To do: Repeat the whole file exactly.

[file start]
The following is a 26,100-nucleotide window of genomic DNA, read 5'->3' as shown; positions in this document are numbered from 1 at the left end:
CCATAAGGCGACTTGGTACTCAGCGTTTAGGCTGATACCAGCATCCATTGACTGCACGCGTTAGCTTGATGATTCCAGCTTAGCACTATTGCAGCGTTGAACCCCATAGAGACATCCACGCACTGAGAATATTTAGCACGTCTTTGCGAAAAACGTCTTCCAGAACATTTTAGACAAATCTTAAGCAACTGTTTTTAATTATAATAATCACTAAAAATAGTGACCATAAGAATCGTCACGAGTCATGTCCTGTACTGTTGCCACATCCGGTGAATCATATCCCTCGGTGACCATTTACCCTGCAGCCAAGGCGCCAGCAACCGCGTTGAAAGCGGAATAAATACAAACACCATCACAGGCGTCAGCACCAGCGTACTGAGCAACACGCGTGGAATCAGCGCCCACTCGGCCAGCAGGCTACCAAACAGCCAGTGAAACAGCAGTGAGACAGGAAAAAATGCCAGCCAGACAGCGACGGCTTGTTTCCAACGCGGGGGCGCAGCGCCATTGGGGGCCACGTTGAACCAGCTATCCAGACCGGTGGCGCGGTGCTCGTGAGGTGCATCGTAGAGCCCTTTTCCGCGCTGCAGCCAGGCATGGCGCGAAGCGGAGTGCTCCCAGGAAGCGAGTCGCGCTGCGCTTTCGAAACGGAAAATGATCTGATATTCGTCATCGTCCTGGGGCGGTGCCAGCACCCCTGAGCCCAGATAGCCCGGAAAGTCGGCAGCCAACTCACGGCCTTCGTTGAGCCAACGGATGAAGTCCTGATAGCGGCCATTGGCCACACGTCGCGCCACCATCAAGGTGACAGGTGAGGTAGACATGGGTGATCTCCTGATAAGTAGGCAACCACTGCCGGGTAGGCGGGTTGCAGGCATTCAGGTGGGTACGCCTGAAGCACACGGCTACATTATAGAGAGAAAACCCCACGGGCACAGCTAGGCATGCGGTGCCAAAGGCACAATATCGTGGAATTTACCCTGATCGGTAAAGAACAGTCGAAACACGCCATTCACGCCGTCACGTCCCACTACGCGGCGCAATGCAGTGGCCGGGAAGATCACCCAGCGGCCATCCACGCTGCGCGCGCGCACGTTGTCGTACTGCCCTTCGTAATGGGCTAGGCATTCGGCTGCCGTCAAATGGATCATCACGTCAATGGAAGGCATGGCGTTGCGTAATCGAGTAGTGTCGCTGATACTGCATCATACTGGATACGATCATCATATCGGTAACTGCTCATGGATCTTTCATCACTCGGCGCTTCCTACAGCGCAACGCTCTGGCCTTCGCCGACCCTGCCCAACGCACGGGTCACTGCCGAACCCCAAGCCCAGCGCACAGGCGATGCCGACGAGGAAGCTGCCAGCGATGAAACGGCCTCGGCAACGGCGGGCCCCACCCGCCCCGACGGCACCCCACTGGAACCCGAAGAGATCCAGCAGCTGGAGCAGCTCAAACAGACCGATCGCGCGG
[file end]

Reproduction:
The following is a 26,100-nucleotide window of genomic DNA, read 5'->3' as shown; positions in this document are numbered from 1 at the left end:
CCATAAGGCGACTTGGTACTCAGCGTTTAGGCTGATACCAGCATCCATTGACTGCACGCGTTAGCTTGATGATTCCAGCTTAGCACTATTGCAGCGTTGAACCCCATAGAGACATCCACGCACTGAGAATATTTAGCACGTCTTTGCGAAAAACGTCTTCCAGAACATTTTAGACAAATCTTAAGCAACTGTTTTTAATTATAATAATCACTAAAAATAGTGACCATAAGAATCGTCACGAGTCATGTCCTGTACTGTTGCCACATCCGGTGAATCATATCCCTCGGTGACCATTTACCCTGCAGCCAAGGCGCCAGCAACCGCGTTGAAAGCGGAATAAATACAAACACCATCACAGGCGTCAGCACCAGCGTACTGAGCAACACGCGTGGAATCAGCGCCCACTCGGCCAGCAGGCTACCAAACAGCCAGTGAAACAGCAGTGAGACAGGAAAAAATGCCAGCCAGACAGCGACGGCTTGTTTCCAACGCGGGGGCGCAGCGCCATTGGGGGCCACGTTGAACCAGCTATCCAGACCGGTGGCGCGGTGCTCGTGAGGTGCATCGTAGAGCCCTTTTCCGCGCTGCAGCCAGGCATGGCGCGAAGCGGAGTGCTCCCAGGAAGCGAGTCGCGCTGCGCTTTCGAAACGGAAAATGATCTGATATTCGTCATCGTCCTGGGGCGGTGCCAGCACCCCTGAGCCCAGATAGCCCGGAAAGTCGGCAGCCAACTCACGGCCTTCGTTGAGCCAACGGATGAAGTCCTGATAGCGGCCATTGGCCACACGTCGCGCCACCATCAAGGTGACAGGTGAGGTAGACATGGGTGATCTCCTGATAAGTAGGCAACCACTGCCGGGTAGGCGGGTTGCAGGCATTCAGGTGGGTACGCCTGAAGCACACGGCTACATTATAGAGAGAAAACCCCACGGGCACAGCTAGGCATGCGGTGCCAAAGGCACAATATCGTGGAATTTACCCTGATCGGTAAAGAACAGTCGAAACACGCCATTCACGCCGTCACGTCCCACTACGCGGCGCAATGCAGTGGCCGGGAAGATCACCCAGCGGCCATCCACGCTGCGCGCGCGCACGTTGTCGTACTGCCCTTCGTAATGGGCTAGGCATTCGGCTGCCGTCAAATGGATCATCACGTCAATGGAAGGCATGGCGTTGCGTAATCGAGTAGTGTCGCTGATACTGCATCATACTGGATACGATCATCATATCGGTAACTGCTCATGGATCTTTCATCACTCGGCGCTTCCTACAGCGCAACGCTCTGGCCTTCGCCGACCCTGCCCAACGCACGGGTCACTGCCGAACCCCAAGCCCAGCGCACAGGCGATGCCGACGAGGAAGCTGCCAGCGATGAAACGGCCTCGGCAACGGCGGGCCCCACCCGCCCCGACGGCACCCCACTGGAACCCGAAGAGATCCAGCAGCTGGAGCAGCTCAAACAGACCGATCGCGCGG